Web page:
Measuring Text Readability Using Reading Level

Measuring Text Readability Using Reading Level

DOI: 10.4018/978-1-5225-7365-4.ch008
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Reading grade level calculations have been in use for over a century in the United States and have guided the selection of texts used in school programs. Government agencies at all levels, the military in its various branches, and editors of publications have found such formulas of use in setting policy or determining who can participate in programs. As readership is now a worldwide phenomenon with English as the primary language of the internet, reading grade level calculations can also be useful in creating web pages and assigning reading texts to large multi-user classes (MOOCs) run over the internet. In this regard, it is possible for faculty to be assured that the material is reachable to a wide audience by checking reading grade level and providing additional guidance for the more difficult items in the form of discussion or focused questions. Authors can use the formulas as a tool to check the quality of their own writing and improve sections which are unnecessarily complex.
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In mid-nineteenth century America schoolrooms were generally not divided into grade levels. Over time grade levels were added and methods were developed to measure the grade level of texts. As the need for graded material grew, there was an extensive push for more scientific methods to measure the grade level of specific texts used in the classroom. The result was the first readability formulas coming in to use in the 1920s. (Wolf, 2013) Much of the early work on the Flesch-Kincaid Grade Level formula was done by Rudolf Flesch in the 1940s (Flesch, 1979). Flesch had been conducting reading studies, observing readers and how they approach long words, and examining punctuation and sentence length. He was an active proponent of “plain English” and was known though many books, in particular Why Johnny Can't Read: And What You Can Do About It (1955). He was a critic of the “look-say” method of teaching reading popular in the 1950s, and he advocated a method for teaching reading that became known as the “look and guess” method and started a revival of phonics which taught learners to sound out words using rules (Blumenfeld, 2015). The Flesch-Kincaid Readability Test and Reading Ease Test came about from the initial work of Rudolf Flesch and subsequent refinements by J. Peter Kincaid. These changes were added by Kincaid while performing work for the United States Navy. Noting that the Flesch-Kincaid grade level was developed for adults, J. Peter Kincaid pointed out:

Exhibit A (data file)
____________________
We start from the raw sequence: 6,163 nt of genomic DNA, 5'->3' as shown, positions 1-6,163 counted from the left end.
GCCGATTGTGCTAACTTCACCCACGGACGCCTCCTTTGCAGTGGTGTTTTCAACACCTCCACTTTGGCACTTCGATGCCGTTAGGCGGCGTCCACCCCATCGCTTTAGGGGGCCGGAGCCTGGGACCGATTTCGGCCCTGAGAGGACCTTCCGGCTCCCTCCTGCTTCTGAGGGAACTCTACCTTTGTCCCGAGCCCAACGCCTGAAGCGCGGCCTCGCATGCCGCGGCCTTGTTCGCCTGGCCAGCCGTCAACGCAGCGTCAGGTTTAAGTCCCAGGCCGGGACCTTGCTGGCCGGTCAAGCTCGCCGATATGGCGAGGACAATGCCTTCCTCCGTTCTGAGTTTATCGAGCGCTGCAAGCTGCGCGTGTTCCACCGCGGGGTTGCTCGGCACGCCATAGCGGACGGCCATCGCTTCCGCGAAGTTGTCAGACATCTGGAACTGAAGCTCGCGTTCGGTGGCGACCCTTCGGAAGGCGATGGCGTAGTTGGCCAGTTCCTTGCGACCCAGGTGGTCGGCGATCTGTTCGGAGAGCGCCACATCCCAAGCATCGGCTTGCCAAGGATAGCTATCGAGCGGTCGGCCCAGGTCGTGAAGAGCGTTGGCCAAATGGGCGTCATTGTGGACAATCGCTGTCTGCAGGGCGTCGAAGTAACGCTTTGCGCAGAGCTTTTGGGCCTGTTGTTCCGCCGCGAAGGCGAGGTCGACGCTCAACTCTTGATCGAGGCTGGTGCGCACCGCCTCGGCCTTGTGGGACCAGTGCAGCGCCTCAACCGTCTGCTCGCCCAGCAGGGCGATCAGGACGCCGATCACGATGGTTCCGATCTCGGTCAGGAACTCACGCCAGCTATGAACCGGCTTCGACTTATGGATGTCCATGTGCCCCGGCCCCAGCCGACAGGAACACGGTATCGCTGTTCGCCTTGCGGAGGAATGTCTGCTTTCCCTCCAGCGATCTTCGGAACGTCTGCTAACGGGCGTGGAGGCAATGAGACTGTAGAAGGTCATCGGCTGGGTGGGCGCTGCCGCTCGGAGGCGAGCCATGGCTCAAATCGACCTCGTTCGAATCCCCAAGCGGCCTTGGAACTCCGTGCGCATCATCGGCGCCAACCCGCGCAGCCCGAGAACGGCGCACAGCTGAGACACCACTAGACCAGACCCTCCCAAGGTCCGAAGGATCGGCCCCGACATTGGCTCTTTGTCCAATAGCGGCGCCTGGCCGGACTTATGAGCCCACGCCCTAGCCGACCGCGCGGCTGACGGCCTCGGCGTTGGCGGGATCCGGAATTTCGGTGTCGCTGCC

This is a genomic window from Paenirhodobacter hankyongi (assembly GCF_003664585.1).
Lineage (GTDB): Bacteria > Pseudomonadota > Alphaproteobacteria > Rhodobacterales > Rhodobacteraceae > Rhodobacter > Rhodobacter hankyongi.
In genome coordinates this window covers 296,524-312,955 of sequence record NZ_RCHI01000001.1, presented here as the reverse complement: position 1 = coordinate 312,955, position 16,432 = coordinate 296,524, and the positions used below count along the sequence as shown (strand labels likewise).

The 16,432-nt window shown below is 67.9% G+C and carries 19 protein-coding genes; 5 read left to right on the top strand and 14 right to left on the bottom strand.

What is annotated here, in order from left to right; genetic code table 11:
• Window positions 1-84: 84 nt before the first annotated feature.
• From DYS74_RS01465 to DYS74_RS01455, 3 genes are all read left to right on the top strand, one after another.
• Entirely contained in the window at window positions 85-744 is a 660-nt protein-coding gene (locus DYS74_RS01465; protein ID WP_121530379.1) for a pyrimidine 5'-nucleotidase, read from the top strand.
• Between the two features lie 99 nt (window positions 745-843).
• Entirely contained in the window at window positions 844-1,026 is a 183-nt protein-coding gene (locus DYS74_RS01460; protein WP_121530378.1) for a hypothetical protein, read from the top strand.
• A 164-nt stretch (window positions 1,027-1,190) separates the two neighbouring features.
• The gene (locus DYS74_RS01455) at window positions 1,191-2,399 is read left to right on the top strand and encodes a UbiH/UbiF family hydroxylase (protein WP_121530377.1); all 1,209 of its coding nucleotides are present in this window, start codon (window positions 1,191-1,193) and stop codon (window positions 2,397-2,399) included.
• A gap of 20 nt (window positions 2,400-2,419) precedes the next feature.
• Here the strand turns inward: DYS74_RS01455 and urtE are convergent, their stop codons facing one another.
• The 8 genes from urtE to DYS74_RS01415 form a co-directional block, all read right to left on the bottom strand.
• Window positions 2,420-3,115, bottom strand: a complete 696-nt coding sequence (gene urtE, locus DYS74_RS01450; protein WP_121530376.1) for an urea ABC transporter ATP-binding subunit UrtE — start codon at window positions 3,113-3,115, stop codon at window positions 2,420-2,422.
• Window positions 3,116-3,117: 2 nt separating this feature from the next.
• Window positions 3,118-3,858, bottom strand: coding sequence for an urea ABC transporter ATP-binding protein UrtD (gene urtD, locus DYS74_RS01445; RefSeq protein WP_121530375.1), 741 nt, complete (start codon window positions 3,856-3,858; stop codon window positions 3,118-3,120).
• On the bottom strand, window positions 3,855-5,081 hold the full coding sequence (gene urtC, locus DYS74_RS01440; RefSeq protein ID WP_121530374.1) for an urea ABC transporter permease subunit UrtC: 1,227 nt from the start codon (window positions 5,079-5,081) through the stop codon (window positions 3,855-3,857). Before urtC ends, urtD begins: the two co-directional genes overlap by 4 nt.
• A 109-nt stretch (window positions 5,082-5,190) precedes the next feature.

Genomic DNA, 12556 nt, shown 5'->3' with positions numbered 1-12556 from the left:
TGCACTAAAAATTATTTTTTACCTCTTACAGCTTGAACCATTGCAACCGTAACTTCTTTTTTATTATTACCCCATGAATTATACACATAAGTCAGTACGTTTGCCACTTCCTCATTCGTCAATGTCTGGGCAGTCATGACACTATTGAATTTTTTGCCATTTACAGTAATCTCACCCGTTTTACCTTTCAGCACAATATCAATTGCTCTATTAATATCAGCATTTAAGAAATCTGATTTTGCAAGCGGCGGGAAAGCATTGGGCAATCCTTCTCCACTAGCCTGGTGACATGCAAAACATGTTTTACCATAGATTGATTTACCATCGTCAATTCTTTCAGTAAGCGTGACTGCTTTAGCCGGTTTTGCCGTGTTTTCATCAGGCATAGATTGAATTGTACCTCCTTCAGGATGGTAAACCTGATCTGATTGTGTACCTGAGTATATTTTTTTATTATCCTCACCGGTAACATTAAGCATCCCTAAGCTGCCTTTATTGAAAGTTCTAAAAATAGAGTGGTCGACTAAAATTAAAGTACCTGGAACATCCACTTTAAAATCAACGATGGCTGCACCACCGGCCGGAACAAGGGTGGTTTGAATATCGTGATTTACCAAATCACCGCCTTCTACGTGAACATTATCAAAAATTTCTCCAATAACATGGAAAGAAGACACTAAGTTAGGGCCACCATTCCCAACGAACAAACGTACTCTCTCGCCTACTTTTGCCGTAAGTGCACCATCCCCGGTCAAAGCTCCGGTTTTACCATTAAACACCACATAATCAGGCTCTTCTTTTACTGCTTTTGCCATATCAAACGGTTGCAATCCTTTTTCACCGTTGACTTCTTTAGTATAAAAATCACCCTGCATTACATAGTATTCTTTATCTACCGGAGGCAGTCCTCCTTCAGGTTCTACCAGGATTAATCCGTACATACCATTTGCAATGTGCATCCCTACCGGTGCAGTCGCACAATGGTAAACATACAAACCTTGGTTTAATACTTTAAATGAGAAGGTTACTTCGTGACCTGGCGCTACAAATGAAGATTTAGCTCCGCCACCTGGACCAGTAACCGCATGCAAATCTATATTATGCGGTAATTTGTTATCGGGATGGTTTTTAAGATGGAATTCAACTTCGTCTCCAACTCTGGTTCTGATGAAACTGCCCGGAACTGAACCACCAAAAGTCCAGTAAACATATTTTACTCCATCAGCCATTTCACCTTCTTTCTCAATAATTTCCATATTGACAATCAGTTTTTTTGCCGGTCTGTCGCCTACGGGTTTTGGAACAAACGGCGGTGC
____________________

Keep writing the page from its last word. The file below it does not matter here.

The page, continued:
Among other things we can reasonably measure: the number of commonly understood words, sentence complexity, the number of abstract ideas, and the use of personal pronouns. Beyond these factors, it takes the expertise of the writer and editor to judge organization of the text and whether or not the text conveys the proper information. (McClure, 1987)

In a 1987 interview J. Peter Kincaid stated:

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